The report “Castles in the Air: The Spanish State, public funds and the EU-ETS” from Carbon Trade Watch was launched in Barcelona in June at the first meeting of the Alianza por una alternativa ecológica, social y urgente al capitalismo. Two weeks ahead of the United Nations Conference on Sustainable Development (Rio+20), the report reveals the role of the Spanish State in the carbon market and the polluting industries in Spain being bankrolled by much needed public funding.
New research reveals that the windfall profits gained in the EU Emissions Trading Scheme (EU-ETS) by the top eight polluters in Spain were mostly from the steel and cement industries. The report critiques the inconsistencies in the Spanish State’s climate plan and its continuous assistance to companies that undermines reducing emissions at source while increasing conflicts in Southern countries.
This 13-day practical and demonstrative PDC will take place in Konso, south Ethiopia, from December 10th – 22nd, 2012, at Strawberry Fields Eco Lodge. It will have a special focus on the application of permaculture to communities in the developing world. It will involve practical demonstrations both form Strawberry Fields’ own model permaculture site and from school sites in the area which are participating in the Permaculture in Konso Schools Project. There will also be the chance to do field trips into other climate zones in the Ethiopian highlands.
Lead Facilitator: Alex McCausland Co-facilitators: Abel Teshome and Asmelash Dagne Dates: December 10th – 22nd, 2012 Location: Konso, South Ethiopia Venue: Strawberry Fields Eco Lodge Cost: US$850 ($600 for Ethiopians) [10% early-bird discount available before 15th October, 2012] Includes: Course fees, food and accommodation for the period of the course Excludes: Transport, accommodation en-route, travel insurance, etc.
September estimates from the U.S. Department of Agriculture (USDA) show 2012 U.S. corn yields at 123 bushels per acre, down by a fourth from the 2009 high of 165 bushels per acre. Yields are the lowest since 1995 and well below the average of the last 30 years. The summer heat and drought also hit U.S. soybean yields, which are down 20 percent from their 2009 peak.
High temperatures have combined with the worst drought in half a century to wreak havoc on American farms and ranches. Some 80 percent of U.S. farm and pasture land experienced drought. The average temperature across the contiguous United States from January through August 2012 was far higher than in any past year, a full 4 degrees Fahrenheit above the twentieth century average, according to the National Climatic Data Center. The summer of 2012 was the third hottest on record. Only the summers of 2011 and 1936—the latter during the Dust Bowl—were warmer.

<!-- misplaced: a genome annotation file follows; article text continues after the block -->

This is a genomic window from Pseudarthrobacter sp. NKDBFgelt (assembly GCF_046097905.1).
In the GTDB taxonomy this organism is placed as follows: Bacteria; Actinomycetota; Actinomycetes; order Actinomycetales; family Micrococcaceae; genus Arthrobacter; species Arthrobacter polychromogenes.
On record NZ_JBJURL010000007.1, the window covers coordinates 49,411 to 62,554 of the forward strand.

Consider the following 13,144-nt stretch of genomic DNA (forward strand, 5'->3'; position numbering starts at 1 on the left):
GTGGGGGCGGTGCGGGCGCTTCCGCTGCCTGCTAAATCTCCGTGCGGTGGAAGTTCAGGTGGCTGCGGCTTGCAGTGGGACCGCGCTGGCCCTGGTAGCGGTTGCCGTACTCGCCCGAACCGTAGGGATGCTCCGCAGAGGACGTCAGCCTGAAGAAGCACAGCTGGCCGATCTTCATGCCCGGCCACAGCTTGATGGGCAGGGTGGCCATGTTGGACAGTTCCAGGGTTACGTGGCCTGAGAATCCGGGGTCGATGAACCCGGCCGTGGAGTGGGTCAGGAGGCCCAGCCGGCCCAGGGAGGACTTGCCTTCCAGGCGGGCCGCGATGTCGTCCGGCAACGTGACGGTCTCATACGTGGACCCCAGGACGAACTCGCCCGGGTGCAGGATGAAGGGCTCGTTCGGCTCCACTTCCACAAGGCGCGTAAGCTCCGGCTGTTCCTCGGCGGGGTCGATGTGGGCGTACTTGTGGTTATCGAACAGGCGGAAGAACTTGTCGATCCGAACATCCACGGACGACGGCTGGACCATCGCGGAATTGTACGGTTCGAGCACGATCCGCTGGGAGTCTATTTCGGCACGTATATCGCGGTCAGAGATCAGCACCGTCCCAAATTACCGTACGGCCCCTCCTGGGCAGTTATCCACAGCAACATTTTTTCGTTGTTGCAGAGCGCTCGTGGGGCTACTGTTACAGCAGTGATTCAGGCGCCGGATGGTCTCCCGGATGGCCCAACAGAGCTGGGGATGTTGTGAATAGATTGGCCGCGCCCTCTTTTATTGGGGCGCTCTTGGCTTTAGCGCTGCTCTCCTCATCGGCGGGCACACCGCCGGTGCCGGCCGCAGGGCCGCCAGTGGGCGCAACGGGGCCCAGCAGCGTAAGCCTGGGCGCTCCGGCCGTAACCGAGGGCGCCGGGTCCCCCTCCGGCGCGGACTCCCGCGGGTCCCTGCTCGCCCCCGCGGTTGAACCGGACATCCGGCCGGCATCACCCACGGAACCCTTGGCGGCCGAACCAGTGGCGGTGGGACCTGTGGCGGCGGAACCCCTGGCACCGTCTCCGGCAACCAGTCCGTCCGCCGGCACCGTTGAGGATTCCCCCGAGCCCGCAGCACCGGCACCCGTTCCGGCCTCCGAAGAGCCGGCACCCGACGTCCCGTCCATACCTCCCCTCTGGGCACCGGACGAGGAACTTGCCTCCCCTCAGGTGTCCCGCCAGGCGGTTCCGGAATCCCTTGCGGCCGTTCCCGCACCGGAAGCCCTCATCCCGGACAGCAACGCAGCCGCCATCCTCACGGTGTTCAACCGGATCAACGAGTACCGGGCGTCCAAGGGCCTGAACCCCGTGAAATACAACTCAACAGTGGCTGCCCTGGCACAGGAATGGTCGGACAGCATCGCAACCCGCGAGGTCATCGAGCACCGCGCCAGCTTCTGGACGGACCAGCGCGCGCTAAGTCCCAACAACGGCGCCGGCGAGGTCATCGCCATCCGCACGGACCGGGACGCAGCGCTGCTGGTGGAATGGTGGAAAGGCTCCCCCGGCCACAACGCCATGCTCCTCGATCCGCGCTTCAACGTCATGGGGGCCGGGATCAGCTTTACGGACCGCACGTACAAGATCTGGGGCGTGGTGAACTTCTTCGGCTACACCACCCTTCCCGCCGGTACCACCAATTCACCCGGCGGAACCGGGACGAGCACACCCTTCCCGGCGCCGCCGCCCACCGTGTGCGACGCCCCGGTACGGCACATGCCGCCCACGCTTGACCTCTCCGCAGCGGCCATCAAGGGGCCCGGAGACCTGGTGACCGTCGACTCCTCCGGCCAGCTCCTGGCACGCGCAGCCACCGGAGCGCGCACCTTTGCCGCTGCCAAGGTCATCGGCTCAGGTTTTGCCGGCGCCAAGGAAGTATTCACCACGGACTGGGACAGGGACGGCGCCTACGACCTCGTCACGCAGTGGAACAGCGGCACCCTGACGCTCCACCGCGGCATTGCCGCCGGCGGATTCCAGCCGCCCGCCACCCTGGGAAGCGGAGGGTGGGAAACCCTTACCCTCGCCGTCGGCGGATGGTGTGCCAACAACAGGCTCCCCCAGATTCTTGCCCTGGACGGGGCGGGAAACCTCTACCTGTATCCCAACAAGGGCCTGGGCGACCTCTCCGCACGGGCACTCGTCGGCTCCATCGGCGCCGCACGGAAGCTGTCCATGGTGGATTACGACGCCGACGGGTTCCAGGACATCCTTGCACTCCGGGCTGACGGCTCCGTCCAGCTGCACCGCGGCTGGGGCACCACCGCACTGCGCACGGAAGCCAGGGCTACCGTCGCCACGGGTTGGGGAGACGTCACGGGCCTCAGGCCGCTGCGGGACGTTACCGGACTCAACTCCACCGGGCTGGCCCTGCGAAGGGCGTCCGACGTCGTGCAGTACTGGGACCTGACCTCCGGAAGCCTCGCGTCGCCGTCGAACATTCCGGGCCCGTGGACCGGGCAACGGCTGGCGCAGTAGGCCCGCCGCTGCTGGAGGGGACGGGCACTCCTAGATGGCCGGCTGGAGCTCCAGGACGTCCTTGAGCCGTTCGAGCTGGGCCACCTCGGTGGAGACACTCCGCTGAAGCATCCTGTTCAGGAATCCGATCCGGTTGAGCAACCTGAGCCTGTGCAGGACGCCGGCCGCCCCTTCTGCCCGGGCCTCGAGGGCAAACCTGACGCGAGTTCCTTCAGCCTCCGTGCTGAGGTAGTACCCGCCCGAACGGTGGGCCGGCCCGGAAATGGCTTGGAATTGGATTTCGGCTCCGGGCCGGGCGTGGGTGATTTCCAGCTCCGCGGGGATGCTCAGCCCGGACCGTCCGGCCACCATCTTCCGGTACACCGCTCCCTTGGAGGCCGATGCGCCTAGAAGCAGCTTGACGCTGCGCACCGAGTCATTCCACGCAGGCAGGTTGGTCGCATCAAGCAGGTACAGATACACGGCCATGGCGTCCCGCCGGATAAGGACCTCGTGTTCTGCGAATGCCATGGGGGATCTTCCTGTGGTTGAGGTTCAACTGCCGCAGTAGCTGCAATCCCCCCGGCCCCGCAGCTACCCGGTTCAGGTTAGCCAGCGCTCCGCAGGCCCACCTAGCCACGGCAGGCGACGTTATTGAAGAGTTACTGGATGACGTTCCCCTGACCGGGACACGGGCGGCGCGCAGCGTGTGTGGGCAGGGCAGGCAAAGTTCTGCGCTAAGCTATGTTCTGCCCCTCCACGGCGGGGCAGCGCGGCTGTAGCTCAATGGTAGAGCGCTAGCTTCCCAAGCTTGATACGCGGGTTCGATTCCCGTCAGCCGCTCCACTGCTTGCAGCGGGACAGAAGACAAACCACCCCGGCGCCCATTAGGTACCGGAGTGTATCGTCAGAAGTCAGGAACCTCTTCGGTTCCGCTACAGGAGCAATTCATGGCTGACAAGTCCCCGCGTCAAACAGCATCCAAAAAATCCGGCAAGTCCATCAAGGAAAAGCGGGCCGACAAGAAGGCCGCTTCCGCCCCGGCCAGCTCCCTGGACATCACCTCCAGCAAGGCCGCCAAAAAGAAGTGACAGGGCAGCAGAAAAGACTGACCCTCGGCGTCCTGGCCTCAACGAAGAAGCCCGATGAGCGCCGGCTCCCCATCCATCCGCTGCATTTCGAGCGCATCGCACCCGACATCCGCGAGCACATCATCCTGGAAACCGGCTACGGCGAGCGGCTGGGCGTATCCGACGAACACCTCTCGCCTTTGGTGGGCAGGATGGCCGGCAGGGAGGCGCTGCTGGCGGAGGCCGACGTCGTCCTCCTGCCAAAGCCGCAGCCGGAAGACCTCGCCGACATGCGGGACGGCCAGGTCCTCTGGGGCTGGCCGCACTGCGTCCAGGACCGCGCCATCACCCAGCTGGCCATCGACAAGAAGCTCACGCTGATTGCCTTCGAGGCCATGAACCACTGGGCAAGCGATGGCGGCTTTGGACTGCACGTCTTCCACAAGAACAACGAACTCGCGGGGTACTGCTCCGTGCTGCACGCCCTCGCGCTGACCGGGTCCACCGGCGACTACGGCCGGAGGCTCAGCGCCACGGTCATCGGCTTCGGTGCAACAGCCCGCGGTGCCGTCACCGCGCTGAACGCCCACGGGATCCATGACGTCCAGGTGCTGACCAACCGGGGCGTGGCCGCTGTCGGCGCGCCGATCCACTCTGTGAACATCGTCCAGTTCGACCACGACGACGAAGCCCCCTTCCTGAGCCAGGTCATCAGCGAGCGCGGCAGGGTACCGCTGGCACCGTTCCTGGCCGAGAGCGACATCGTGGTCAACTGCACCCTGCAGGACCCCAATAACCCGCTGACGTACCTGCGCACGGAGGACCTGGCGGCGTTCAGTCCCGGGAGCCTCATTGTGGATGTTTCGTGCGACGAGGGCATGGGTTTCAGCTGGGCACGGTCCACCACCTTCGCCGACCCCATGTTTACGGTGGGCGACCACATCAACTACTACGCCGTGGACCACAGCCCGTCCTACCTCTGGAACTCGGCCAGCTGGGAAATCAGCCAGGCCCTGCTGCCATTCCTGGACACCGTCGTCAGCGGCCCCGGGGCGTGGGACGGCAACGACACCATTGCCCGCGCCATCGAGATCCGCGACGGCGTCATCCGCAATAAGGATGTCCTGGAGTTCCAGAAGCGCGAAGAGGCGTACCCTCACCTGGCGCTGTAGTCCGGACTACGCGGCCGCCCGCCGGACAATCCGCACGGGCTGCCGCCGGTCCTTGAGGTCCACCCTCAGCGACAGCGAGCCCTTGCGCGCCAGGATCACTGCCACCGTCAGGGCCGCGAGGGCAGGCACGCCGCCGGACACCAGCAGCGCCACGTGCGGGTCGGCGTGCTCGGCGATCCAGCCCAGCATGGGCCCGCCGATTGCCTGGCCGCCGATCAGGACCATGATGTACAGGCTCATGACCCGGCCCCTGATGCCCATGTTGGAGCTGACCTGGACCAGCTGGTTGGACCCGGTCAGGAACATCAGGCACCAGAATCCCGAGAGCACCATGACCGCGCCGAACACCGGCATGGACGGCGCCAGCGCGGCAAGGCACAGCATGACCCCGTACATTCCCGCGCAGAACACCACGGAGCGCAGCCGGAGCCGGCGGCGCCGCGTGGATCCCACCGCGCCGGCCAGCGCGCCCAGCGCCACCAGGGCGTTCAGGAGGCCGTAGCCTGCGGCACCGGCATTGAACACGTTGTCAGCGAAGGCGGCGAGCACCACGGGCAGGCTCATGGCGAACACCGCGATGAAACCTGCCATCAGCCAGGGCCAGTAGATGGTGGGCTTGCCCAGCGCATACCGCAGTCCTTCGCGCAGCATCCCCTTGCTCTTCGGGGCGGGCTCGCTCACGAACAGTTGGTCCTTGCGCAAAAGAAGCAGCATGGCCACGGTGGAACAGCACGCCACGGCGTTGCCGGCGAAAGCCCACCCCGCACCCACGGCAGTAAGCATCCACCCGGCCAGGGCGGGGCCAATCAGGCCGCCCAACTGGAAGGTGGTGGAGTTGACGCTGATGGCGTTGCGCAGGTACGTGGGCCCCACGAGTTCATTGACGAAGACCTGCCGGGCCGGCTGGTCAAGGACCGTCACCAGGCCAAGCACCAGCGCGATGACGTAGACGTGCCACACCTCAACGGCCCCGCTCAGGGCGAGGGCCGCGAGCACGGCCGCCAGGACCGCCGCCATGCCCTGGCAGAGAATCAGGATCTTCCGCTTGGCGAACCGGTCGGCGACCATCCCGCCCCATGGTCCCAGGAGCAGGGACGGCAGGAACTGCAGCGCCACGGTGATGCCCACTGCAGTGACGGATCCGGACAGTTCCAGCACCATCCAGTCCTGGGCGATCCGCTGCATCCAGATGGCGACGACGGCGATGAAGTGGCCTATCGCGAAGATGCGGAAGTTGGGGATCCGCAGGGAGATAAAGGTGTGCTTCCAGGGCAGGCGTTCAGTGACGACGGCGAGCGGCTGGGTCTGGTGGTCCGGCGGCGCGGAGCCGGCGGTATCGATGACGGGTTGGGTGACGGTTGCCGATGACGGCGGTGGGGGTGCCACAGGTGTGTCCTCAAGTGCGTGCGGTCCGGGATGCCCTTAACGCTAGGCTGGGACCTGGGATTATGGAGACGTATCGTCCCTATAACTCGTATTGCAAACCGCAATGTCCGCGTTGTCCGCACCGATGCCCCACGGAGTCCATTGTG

I’m enjoying working on a job connecting up extensive irrigation in the mountains of Extremadura, Spain, and relaxing for a couple of days after a successful and effective Dryland Water Management intensive at the budding Permaculture Institute, Vale De Lama, near Lagos in the South of Portugal.
This week we have been looking at all aspects of water design, focusing mostly on this varied site where all manner of interventions are necessary to halt the onslaught of the desertification process and regenerate the diverse mixed polycultures and rich soils that had a biological diversity comparative to more tropical regions at one time.
Something that is clear after working so intensively with integrative and regenerative systems design around the globe in different climate zones is that most places I turn up at have been degraded heavily and the localized cultural approach and ecological understanding is often limited by familiarization with the current conditions and often destructive agricultural practices.
The Bill and Melinda Gates Foundation has, of course, a lot of resources at its disposal. Unfortunately it’s been shown that those resources have not always been utilised in ways that actually assist the people they purport to want to help. I’d like to believe that this disconnect is just due to ecological ineptitude, rather than impure motives, but it’s impossible for me to tell, or judge, from the swivel chair I’m sitting in. If I got rich from coding DOS, I’m sure I might also come to consider ‘technology’ as being the answer to all things, and, after a lifetime in offices, would probably also have a very limited understanding of the great biological ‘operating system’ — the interdependencies found within our biosphere, and the productivity that can be found in harnessing those interdependencies, instead of ignoring and overriding them and continuing to try to forcefunctions.
But, today I want to highlight a grant opportunity offered by the foundation. It is an opportunity to showcase sensible, appropriate, productive design systems not only to the African farmers who desperately need to find better ways of working, but also to Gates Foundation members themselves. I dare to dream that the vast resources of the foundation could begin to leverage the work of permaculturists, rather than continuing to finance the spread of unnecessary biotechnology, etc. I would encourage lucid and experienced permaculturists — particularly those with documented successes in places like Africa and India — to read through this grant offer, and to do us proud….
Writing the series about Food Forests has made me aware of how much interest there is in them and how they can vary from region to region, but it also highlighted to me just how difficult it may be for people to actually visit a food forest.
However, thanks to the wonders of the internet and YouTube, people have the opportunity to take a virtual tour of a food forest and see how it progresses over time without leaving their chair!
Curious what goes on at the PRI Zaytuna Farm? If you live close to the farm, or are passing by, you're welcome to book yourself on a farm tour (Wednesdays at 11am only). Contact the farm manager and we'll see you soon.
We will take a minimum of 3 people at $35 p/p (groups of less than 3 adults are $50 p/p). Large groups please call to discuss pricing (at least 48 hours prior required).